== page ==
A closer look at the ICH guidelines, however, shows two aspects: One, they were built for small molecules, not biologics; and two, significant uncertainty exists in the proposed science-based framework (Figure 1) even for small molecules, so that risk management is still prescribed.
Handling Uncertainty — Risk Management: Biologics and especially new therapeutic modalities have hundreds or more potential critical quality attributes (pCQAs) compared with the very few specifications in making a small molecule QTPP (quality target product profile). Establishing a capable control strategy for a biologic product requires not only a gigantic effort in screening the very large pCQA space, but also accepting the residual uncertainty that always will be present over all stages of development and manufacturing.
During commercial manufacturing pharmaceutical and biopharmaceutical companies alike recall product lots, engage in corrective and preventive action (CAPA) procedures, manage a large number of postlaunch changes, and might even go for postapproval submissions to fix what was not completely addressed at a smaller, noncommercial scale earlier during development.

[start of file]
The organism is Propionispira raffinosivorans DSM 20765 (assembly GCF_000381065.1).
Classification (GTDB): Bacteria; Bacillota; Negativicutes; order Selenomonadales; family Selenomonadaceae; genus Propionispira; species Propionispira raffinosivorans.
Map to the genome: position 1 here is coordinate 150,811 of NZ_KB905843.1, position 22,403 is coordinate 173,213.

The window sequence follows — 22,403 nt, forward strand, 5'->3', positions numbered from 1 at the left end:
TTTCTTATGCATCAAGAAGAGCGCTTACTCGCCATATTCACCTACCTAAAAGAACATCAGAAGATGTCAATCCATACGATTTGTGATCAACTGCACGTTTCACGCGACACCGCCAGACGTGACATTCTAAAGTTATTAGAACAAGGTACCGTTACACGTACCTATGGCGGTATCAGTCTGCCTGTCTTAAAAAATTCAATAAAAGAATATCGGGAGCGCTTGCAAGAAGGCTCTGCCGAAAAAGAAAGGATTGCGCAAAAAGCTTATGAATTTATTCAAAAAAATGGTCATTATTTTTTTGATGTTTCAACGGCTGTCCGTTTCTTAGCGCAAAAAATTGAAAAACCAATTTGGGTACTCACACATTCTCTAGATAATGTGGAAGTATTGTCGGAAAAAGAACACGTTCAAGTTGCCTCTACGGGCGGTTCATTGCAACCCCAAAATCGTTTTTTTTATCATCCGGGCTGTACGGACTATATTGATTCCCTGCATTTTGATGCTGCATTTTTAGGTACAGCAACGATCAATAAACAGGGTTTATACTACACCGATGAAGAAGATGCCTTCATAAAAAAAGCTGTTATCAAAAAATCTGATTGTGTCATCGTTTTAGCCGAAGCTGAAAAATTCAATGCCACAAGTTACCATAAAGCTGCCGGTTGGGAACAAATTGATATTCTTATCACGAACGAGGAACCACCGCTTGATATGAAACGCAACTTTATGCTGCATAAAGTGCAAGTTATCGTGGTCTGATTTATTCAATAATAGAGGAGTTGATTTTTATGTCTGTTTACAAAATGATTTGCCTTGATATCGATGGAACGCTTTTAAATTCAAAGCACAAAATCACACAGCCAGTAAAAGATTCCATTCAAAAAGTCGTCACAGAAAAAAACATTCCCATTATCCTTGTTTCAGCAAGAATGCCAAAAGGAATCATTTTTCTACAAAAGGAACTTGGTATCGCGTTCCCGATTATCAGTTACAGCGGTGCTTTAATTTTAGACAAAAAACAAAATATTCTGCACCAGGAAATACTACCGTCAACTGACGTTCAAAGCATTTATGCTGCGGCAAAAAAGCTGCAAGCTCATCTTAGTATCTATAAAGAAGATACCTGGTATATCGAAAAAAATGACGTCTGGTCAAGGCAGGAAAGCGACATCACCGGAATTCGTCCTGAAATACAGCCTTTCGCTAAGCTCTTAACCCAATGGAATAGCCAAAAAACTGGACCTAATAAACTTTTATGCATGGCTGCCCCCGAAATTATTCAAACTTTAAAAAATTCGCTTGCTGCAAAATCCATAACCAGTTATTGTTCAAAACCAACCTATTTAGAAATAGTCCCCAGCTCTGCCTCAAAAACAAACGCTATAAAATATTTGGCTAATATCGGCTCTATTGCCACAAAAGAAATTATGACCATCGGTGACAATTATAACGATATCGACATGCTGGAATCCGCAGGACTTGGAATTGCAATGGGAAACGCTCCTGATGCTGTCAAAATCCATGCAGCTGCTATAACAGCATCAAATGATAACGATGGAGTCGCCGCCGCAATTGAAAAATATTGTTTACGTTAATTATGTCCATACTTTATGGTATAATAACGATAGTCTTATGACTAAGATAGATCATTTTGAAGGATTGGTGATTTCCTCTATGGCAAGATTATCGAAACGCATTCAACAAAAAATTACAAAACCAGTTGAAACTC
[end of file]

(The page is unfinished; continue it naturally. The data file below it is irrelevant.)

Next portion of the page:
Every time a developer cannot measure or completely evaluate a system’s state, there will be uncertainty about that system’s behavior and how it can be best controlled. Risk-based approaches are brought in to handle such complex evaluations.
Designing for Patients: The QbD paradigm generally keeps patients out of the equation, using quality as a surrogate for efficacy (Figure 2). Quality target product profiles (QTPPs) used for biologics are designed for an average unspecific patient response. That works well for average clinical outcomes, with a verifiable, causal, and robust link to quality specifications. But it is an inadequate way to deliver ensured outcomes to small, differentiated patient populations.
However, using patient profiling and information about outcomes alone will not deliver the predictive framework required. What is needed is an effective end-to-end integration of operations over a product’s lifecycle with a true end-point on operations placed at the patient outcomes. That, and capabilities to combine knowledge across clinical programs and product portfolios, will enable sound platform approaches toward obtaining predictive and designed clinical outcomes. The type of process-modulation required to ensure the best patient–product match will be relatively small within such framework (limited to interpolations inside multipatient design- and control-spaces). Combining evidence-based and risk-based approaches to link biopharmaceutical operations end-to-end over a product/process lifecycle and to consider patient-focused specifications explicitly will have a dramatic impact on delivering predictive clinical outcomes in a sound regulatory approach (Figure 3).